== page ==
Nebraska Telephone Company Building
2012 photo of Nebraska Telephone Company Building from northwest (Ammodramus)
Backstory and Context
The Nebraska Telephone Company Building is three stories tall over a basement. The ground story is composed of cast iron with a simple classical motif spanning the width of the front of the building. The upper stories are St. Louis pressed brick topped by a terra cotta entablature and wall cornice, under a copper free-standing anthemion motif. This motif featuring of alternating lotus and palmette is shared by the Acropolis in Athens, Greece. The second and third floor facades also feature ornate designs such as a terra cotta panel featuring a bell (a symbol of the phone company) and floral motif underneath a palladian window.
The building is said to be the first building built in Lincoln as a telephone exchange. The sturdy design was meant to hold the heavy loads from telephone equipment within a fire-resistant structure. Lincoln was the second town in the state to receive telephone service, in 1879. The Nebraska Telephone Company incorporated in 1882. The prominent Omaha architect for this new building on S. 13th Street was Thomas R. Kimball, who also was a son of the company founder.
Lincoln Telephone and Telegraph Company (L. T. & T.) became the solo provider of phone service in southeast Nebraska. The company served homes and businesses south of the Platte River, and in 1912, this building was acquired by the company. L. T. & T. was founded in 1903 as the Lincoln Independent Company. The Nebraska Telephone Company continued to provide telephone service north of the Platte River based on the two company's 1912 agreement. L.T. & T. already had a building nearby in downtown Lincoln, at 231 S. 14th Street, so this building was used by their commercial department. By 1927, the company decided that the 13th Street building was no longer needed. After the phone company sold the building, it was leased to many businesses over the years.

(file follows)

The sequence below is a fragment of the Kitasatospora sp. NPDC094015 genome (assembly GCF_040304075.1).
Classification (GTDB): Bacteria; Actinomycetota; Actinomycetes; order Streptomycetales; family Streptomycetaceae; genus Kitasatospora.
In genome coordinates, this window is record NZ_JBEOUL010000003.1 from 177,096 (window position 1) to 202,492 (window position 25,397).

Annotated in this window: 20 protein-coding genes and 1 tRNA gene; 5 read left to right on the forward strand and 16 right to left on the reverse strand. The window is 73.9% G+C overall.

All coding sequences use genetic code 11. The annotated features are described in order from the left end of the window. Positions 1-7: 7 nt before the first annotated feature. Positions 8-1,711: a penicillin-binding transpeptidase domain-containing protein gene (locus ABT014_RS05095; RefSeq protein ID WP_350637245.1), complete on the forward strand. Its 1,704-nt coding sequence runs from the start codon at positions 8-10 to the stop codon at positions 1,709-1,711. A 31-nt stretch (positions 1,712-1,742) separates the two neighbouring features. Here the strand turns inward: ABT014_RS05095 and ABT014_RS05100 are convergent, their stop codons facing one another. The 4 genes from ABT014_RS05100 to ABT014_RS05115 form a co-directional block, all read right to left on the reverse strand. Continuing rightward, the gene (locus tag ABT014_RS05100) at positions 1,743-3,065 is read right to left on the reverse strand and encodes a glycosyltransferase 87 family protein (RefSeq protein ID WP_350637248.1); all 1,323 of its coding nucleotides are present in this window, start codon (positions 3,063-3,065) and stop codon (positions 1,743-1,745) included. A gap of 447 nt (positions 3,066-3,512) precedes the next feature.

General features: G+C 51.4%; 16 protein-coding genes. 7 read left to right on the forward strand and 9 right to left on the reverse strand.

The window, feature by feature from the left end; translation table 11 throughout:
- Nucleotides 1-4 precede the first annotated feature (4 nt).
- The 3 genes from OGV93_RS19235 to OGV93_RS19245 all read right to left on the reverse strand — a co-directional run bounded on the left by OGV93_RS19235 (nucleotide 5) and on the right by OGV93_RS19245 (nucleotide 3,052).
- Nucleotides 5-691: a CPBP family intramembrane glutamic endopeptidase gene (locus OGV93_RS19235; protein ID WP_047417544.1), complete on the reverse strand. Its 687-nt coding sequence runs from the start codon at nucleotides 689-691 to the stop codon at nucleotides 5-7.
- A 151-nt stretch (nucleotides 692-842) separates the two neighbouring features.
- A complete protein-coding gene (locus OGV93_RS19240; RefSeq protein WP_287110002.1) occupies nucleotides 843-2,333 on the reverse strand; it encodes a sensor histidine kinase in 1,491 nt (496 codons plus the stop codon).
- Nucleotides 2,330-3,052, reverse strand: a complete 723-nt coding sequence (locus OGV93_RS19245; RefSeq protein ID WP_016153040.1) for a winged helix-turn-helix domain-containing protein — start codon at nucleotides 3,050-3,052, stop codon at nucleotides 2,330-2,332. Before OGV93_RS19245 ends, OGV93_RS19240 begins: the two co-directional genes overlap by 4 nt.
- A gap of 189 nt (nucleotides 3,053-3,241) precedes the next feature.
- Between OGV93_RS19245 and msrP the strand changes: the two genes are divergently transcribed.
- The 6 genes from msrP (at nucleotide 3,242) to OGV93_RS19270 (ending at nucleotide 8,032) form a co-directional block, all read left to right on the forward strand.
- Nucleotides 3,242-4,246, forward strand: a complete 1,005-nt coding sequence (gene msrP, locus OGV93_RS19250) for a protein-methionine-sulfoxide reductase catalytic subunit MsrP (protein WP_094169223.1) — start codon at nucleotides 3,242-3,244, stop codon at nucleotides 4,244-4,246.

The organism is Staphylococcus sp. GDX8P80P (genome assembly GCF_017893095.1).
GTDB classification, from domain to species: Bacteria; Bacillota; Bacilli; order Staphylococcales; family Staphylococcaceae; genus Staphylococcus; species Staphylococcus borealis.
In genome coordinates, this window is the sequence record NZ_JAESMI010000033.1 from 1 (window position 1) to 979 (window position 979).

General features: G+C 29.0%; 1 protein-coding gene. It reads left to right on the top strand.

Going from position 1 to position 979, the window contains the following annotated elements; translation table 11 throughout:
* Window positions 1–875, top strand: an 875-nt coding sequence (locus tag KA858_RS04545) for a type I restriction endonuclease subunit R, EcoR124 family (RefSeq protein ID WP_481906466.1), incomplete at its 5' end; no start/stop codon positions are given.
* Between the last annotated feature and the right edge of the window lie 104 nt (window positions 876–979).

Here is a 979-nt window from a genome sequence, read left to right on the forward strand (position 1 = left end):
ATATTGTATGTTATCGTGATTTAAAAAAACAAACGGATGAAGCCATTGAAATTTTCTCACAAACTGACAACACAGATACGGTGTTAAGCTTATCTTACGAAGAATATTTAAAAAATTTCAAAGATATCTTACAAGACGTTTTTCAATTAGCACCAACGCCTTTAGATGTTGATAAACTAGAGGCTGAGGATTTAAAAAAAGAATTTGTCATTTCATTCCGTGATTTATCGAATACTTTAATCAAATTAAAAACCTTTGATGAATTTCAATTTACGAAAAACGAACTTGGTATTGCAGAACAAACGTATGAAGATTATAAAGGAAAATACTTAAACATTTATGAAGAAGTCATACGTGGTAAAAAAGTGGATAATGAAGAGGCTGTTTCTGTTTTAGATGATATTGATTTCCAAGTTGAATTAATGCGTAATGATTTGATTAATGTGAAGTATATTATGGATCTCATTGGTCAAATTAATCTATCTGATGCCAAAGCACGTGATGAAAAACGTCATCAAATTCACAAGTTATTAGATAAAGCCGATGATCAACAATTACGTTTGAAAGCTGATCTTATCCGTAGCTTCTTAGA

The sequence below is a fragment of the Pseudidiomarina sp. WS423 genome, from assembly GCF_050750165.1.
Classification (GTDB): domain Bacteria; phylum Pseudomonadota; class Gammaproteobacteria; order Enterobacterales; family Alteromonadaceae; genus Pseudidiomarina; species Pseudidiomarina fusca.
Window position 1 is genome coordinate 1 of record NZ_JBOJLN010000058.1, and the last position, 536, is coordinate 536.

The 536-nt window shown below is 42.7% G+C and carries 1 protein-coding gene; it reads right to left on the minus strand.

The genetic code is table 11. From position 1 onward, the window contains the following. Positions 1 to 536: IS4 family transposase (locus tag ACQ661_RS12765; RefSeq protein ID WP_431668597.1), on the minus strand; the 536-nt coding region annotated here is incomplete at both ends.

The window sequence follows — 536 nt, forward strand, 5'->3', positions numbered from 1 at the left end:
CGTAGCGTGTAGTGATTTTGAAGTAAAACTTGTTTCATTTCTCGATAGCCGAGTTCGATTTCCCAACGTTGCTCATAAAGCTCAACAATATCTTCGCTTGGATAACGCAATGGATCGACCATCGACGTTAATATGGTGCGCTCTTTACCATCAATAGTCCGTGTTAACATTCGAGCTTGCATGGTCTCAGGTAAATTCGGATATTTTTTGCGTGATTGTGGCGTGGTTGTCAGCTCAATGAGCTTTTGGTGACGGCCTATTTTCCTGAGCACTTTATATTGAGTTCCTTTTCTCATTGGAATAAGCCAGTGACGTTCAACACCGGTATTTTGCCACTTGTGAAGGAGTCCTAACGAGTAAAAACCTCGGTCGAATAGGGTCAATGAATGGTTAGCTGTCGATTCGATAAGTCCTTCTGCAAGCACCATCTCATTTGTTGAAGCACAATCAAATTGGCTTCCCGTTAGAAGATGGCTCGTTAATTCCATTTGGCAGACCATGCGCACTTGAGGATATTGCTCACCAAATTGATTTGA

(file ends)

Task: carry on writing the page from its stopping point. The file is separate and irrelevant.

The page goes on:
In 1978, the building was listed on the National Register and represents the early communications industry in the state. The building is the only survivor of two in Lincoln known to have been designed by Kimball. The other, the University of Nebraska's Administration Building, built in 1903, was demolished in the 1960s.
The Nebraska Telephone Company Building shares a block with a modern drugstore across an alleyway to the north; and the 1916 Woods Brothers Building which is also listed in Clio. There is also an early-twentieth century skyscraper to the south. The tenant on the ground floor since 2016 is Francie & Finch bookshop. Besides children and adult fiction and nonfiction books, the store displays art by local and national artists and holds special events like book signings and writing workshops.
McKee, Jim. "Lincoln buildings that have made history." Lincoln Journal Star (Lincoln, NE) February 23rd 2019. online ed.
Murphy, D.. Chatfield, Penelope. NRHP Nomination Form for Nebraska Telephone Company Building. National Register. Washington, DC. National Park Service, 1978.
Streff, Kristin. "Bookstore." Lincoln Journal Star (Lincoln, NE) November 2nd 2016. online ed, Local news sec.